See how one company reduced equipment downtime by more than

See how one company reduced equipment downtime
by more than 50% in less than one month
By Robert M. Williamson, President of Strategic Work Systems Inc.
All too often, businesses try to improve performance by “implementing”
improvement programs. Unless these programs are focused on specific measurable
and observable results, they are short lived. Why is that? Human nature clashing with
the world of business. Getting people to quickly embrace change while achieving
sustainable business results can be challenging.
Well, here is a real down-to-earth success story that shows how to focus on
results and change the culture along the way. The subject plant is a very large
manufacturing facility that operates seven days, 24 hours. It is part of a multi-national
corporation producing a common product worldwide. With many of the traditional costcutting, down-sizing, and ISO 9000 programs well behind them, they noticed little
improvement in their bottom line. In fact, their equipment performance and reliability
was declining at a steady pace. Something had to be done, but the cost of doing
“something” was a real issue. They asked repeatedly, “How can we be assured that this
Total Productive Maintenance/Manufacturing (TPM/M) approach will address the issues
and give us a significant return on our investment?” That’s the right question. They had
to see the methods and results without taking a massive leap of faith.
The approach they took was focused, rather than a wide-spread implementation.
First, they sponsored a day-long session to teach the fundamentals of TPM/M to
operations, maintenance, technical and plant management, including about 50 salary
and hourly leaders. At the end of this session, a smaller group brainstormed possible
applications and approaches, keeping in mind something had to be done to improve the
performance and reliability of their equipment.
Within the next few weeks, they invited me back for a plant tour and meetings
with potential TPM/M starting points. They looked for signs of equipment problems.
They discussed equipment history and performance data. They looked at the preventive
and predictive maintenance methods. The shops and spare parts conditions were
reviewed. Lastly, they discussed plant process flow and the constraints or “bottlenecks.”
It was unanimous. There were two major constraints, and the most troublesome was
about to get worse after January 2000 because of market demands. In fact, there were
four of these machine cells, each one identical to the others. This was to be the TPM/M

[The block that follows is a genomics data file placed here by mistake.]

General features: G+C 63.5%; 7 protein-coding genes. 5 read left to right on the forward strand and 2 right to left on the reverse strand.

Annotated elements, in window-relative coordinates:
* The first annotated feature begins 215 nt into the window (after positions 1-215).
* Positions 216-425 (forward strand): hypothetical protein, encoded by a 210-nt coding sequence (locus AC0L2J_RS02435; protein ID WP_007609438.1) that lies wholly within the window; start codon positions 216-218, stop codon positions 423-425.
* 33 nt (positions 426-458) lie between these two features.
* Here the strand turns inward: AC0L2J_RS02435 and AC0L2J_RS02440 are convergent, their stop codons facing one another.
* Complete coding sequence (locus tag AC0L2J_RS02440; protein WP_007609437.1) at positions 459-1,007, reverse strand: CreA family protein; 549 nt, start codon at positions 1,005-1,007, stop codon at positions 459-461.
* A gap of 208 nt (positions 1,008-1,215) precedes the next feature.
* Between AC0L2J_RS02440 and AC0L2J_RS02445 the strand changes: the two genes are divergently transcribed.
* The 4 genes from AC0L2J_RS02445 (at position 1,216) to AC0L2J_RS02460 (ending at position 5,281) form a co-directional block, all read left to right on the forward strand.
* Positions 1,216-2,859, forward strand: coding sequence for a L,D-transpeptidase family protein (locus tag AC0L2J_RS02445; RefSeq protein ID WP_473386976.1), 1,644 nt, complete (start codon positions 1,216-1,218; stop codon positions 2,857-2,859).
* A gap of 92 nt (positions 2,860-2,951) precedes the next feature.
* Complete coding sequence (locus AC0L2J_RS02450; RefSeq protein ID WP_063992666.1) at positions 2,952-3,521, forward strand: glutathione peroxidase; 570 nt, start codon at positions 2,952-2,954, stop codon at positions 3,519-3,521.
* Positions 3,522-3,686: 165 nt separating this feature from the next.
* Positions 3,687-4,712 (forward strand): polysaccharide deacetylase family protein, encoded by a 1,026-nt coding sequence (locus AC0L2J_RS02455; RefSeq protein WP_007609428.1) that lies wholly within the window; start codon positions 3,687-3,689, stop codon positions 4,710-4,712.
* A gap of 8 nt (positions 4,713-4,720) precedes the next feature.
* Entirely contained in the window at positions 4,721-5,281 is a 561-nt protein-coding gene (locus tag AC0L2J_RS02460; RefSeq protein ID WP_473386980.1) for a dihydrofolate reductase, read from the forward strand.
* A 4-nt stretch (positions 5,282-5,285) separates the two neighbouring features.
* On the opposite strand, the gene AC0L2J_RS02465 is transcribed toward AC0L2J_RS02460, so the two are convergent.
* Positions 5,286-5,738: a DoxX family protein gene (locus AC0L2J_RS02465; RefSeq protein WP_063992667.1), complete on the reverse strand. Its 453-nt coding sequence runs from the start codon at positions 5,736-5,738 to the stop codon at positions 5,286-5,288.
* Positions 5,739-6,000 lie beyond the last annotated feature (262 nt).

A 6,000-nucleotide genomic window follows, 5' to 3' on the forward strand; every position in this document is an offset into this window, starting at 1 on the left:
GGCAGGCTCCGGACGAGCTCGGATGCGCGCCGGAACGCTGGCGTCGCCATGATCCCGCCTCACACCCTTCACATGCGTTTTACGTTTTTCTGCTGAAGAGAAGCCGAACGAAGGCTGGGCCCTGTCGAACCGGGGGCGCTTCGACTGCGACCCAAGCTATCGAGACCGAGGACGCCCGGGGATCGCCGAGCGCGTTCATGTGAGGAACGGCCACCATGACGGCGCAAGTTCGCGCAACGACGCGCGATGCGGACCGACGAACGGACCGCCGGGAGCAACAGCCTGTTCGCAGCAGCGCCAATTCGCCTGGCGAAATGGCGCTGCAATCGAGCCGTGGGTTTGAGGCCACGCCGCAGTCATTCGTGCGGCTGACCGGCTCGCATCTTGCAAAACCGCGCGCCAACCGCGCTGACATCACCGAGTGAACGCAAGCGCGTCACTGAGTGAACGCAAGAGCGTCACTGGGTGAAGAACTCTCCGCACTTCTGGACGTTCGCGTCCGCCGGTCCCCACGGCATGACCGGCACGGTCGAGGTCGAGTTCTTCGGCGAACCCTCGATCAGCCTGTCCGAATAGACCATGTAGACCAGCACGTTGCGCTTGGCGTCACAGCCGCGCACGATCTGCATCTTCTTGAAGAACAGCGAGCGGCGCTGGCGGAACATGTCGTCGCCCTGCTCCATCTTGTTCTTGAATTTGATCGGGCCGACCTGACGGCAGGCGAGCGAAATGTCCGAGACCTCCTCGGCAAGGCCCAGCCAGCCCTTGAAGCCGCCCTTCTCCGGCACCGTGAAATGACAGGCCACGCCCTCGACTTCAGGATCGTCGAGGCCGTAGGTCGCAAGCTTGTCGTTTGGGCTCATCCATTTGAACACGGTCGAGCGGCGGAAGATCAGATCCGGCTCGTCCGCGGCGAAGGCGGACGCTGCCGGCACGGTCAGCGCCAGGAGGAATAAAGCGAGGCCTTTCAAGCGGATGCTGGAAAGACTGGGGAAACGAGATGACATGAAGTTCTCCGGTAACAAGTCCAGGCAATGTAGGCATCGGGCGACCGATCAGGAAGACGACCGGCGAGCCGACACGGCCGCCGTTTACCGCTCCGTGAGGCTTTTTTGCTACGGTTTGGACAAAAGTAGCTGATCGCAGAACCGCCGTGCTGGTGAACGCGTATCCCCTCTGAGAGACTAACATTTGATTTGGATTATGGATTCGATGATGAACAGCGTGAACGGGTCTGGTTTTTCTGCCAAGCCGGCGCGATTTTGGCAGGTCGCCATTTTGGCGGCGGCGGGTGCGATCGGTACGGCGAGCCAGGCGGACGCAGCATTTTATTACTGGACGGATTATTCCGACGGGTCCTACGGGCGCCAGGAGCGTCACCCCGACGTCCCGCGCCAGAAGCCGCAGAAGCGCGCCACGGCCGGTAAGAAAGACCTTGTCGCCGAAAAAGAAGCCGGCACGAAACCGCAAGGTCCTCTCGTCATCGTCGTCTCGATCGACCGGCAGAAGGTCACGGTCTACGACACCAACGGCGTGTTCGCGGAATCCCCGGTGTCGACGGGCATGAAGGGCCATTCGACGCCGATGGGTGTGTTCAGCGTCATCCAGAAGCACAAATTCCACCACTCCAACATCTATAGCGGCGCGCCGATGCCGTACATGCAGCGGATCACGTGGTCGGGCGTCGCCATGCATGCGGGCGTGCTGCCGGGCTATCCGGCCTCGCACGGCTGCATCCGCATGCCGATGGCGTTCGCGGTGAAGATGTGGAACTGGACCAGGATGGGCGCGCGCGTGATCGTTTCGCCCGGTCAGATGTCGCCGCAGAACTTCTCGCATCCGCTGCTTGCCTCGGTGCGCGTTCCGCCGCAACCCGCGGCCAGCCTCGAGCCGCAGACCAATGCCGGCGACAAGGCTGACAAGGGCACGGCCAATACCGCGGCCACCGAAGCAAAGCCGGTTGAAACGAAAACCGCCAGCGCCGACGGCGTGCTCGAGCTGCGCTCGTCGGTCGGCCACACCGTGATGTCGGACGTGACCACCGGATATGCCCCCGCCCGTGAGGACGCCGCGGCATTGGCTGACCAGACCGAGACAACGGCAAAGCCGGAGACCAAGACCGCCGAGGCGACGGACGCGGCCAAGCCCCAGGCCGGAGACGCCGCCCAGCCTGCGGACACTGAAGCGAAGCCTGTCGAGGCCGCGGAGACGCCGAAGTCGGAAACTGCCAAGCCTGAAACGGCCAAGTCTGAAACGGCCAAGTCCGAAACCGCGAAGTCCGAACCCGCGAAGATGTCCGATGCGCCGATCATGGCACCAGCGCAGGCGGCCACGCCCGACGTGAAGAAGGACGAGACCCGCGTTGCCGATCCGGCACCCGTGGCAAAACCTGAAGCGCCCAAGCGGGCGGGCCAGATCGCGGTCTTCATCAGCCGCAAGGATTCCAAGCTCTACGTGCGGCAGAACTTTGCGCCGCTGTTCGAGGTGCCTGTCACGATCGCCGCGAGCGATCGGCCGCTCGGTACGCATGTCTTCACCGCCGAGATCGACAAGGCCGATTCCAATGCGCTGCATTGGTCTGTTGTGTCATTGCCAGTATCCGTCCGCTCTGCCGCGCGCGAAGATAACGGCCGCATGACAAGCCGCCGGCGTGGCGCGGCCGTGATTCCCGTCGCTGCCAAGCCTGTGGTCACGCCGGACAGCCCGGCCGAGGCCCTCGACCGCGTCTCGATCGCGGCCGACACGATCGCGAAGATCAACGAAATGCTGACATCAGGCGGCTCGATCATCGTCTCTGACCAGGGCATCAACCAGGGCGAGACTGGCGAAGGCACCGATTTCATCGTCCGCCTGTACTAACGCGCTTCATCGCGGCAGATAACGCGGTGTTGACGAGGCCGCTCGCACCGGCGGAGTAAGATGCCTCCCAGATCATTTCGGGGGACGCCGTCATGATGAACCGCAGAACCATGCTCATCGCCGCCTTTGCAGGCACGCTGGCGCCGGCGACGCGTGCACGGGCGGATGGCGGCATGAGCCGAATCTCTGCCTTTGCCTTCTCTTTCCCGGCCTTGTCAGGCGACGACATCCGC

starting point. The discussion also pointed to the next constraint to address when the
first one was cured.
After some preparation, the company assembled a “Pit Crew” to learn and apply
the elements of TPM/M to one of the four constraint machine cells. The “Pit Crew”
coordinator/planner, the area supervisor, the reliability leader for the department, the
department process quality technician, and the area-manufacturing manager. If the
reliability and performance of this constraint was to improve, this was the group that had
the responsibility and the authority to do it.
Three days of “TPM/M Pit Stop” training included a blend of classroom theory,
case studies, demonstrations, and hands-on application. The group had full access to
the equipment each afternoon during the training. During the hands-on portions of the
training, real-time root-cause analysis was learned and performed on all of the chronic
equipment problems. With the root causes of poor performance known, it was a matter
of using the TPM/M learning to eliminate the causes and then establish
countermeasures to ensure they would not return. The group then applied the proven
practices and improvements to the remaining three machine cells.
After one full month of operation, the bottleneck no longer existed. The results to
date: 89 percent reduction in downtime-causing contamination, more than 50 percent
reduction in unplanned machine downtime, and less operator intervention to free jams.
This new machine performance and reliability led to increased production throughput of
nearly 250 percent per shift of operation. Additionally, work requests now have correct
machine and part nomenclature and work orders have meaningful information on the
causes of problems. Operators have visual procedures and guides to assist in
performing their tasks. The Pit Crew continues to meet weekly to address other
machine issues and to complete the remaining improvements. A return on the
investment in TPM/M Pit Stop training was conservatively estimated at 20 to one in less
than two months considering improved production throughput and reduced maintenance
The key learning from this example:
Focus on results and change the culture along the way.
Build on the sub-optimized systems and methods already in place.
Involve those who have not only the responsibility but the also the authority to make
the necessary changes.
Formally train the group using sound adult-learning principles: Adults learn by doing
and they learn what they can apply to make their work easier.
Do things that make the equipment easier to operate, easier to maintain, and easier
to inspect.
And most importantly, focus on the constraints in the process - the high
maintenance cost, high maintenance downtime, problem-prone equipment – equipment
that if it improved would get the attention of many people at all levels in the
Oh, one last point: Not only did they improve one of four machine cells in their plant
within a matter of a few weeks, but there are nearly 150 similar machine cells in the
company, all with the same design and chronic problems. If the company can
standardize the minor equipment improvements alone, just imagine that return on
investment! diakses 11.06.2011